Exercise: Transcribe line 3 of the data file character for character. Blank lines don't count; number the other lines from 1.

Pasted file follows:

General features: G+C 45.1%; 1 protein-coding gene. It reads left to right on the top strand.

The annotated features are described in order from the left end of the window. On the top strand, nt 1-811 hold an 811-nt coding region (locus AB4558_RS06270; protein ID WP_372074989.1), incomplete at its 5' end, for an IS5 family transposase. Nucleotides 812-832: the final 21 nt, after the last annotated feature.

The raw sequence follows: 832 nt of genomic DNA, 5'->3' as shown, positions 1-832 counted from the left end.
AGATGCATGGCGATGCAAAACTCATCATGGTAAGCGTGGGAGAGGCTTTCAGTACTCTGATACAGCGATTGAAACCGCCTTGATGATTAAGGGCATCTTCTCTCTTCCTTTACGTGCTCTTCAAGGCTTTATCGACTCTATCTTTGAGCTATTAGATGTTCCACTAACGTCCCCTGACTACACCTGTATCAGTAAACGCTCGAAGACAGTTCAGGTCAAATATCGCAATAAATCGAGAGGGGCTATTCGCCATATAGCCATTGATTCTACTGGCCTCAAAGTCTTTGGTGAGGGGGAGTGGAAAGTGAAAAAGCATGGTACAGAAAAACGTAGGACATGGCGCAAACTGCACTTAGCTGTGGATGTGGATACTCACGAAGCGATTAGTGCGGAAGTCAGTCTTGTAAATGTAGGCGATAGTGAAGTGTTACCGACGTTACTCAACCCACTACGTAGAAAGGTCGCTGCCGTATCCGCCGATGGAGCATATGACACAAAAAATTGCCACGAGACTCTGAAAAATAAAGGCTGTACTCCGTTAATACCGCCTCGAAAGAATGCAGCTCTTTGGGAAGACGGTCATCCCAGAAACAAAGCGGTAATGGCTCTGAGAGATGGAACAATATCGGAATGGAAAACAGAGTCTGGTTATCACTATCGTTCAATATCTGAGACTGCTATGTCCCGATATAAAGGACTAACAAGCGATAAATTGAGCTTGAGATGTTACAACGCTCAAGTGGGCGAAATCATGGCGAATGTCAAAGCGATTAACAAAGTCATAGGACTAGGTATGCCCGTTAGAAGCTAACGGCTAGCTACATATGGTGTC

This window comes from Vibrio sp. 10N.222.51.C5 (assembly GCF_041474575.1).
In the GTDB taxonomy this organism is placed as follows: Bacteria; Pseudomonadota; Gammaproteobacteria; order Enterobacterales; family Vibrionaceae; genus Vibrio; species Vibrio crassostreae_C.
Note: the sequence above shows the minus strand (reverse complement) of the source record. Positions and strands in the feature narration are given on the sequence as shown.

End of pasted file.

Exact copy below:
The raw sequence follows: 832 nt of genomic DNA, 5'->3' as shown, positions 1-832 counted from the left end.